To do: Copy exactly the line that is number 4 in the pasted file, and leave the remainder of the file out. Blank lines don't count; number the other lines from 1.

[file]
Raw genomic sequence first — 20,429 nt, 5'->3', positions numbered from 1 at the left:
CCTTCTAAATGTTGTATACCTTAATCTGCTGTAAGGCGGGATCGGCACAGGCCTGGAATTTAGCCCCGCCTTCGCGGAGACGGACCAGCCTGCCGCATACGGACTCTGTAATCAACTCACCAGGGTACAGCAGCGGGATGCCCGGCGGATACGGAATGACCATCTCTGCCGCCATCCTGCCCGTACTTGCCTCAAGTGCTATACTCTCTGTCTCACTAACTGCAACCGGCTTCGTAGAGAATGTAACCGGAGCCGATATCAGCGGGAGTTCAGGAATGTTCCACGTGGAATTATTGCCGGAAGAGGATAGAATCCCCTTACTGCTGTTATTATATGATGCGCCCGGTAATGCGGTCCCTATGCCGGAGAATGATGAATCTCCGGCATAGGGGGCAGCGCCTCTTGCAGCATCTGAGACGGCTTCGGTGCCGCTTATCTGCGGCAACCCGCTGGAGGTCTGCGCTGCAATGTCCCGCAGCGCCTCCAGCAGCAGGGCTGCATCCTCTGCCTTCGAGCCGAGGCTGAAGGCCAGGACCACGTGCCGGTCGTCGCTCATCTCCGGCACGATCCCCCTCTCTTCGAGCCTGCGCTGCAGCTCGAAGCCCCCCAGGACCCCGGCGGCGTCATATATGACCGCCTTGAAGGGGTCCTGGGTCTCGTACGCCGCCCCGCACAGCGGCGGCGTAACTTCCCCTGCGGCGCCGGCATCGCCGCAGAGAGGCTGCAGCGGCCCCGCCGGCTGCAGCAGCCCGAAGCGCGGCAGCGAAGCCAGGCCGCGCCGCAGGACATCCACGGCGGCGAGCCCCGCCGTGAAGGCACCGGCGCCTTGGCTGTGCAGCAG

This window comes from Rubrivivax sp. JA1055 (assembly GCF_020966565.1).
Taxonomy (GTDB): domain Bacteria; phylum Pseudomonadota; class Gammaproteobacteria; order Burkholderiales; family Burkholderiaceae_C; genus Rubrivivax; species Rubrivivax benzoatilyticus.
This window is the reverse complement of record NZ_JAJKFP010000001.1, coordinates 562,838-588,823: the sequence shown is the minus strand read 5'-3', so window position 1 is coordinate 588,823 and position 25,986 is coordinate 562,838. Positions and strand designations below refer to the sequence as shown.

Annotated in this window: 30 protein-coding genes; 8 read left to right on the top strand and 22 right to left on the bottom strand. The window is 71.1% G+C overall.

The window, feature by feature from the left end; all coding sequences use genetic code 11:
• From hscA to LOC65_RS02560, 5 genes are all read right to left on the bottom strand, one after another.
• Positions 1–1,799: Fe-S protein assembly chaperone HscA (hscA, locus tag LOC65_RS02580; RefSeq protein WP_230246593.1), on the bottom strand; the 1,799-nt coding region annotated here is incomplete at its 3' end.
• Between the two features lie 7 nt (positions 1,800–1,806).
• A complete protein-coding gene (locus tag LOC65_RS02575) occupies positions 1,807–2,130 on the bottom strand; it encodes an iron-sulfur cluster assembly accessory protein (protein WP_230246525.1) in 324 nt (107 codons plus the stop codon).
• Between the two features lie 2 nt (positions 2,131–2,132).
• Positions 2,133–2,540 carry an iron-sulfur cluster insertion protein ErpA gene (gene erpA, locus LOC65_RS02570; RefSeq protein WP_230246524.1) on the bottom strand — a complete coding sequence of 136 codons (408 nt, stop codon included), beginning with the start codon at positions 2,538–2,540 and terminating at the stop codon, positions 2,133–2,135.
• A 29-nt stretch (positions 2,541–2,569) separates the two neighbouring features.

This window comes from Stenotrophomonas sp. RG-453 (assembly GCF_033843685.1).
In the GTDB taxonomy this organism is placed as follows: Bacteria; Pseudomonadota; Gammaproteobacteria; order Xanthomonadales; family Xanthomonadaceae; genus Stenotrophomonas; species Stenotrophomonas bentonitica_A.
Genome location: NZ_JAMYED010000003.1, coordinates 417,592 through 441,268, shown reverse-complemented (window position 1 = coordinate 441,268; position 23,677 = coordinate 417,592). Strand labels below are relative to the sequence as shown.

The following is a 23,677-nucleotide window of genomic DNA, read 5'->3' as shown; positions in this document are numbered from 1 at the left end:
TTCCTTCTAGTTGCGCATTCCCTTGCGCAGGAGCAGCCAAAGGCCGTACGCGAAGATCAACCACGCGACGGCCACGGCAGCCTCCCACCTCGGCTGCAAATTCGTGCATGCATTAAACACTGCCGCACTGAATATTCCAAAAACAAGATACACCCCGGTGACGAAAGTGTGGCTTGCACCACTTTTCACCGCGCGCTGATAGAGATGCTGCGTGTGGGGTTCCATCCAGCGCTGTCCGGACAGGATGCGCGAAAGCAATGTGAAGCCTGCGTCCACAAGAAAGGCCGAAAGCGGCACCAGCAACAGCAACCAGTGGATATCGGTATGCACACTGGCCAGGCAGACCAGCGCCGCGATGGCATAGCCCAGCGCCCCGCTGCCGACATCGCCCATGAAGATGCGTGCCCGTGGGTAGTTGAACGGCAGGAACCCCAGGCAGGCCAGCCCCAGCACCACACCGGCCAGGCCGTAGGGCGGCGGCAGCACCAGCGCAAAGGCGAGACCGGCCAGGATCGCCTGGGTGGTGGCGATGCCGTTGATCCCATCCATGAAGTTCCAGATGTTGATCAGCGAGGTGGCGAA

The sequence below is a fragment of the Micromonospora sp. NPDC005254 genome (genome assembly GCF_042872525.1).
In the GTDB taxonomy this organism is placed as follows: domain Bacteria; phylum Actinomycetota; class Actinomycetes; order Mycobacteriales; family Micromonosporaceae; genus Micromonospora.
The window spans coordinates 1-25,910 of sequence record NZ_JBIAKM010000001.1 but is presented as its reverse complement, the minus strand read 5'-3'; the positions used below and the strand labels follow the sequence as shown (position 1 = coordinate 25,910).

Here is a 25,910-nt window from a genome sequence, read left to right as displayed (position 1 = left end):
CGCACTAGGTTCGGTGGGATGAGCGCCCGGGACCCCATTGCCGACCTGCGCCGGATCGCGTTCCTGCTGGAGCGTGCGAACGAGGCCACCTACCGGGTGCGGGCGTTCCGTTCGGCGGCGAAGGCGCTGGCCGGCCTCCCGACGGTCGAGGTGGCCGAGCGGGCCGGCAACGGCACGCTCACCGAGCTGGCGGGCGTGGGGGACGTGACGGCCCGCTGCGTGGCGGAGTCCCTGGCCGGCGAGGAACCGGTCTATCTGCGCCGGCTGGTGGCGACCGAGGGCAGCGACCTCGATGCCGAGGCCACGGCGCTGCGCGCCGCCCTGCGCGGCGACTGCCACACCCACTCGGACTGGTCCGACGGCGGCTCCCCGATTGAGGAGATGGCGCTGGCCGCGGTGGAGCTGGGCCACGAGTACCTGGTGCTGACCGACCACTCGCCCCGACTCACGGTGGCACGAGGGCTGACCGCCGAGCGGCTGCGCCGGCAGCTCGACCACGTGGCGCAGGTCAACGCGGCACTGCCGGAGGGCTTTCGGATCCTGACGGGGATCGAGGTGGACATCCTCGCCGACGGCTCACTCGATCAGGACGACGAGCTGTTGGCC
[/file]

Taxonomy (GTDB): domain Bacteria; phylum Pseudomonadota; class Gammaproteobacteria; order Burkholderiales; family Burkholderiaceae_C; genus Rubrivivax; species Rubrivivax benzoatilyticus.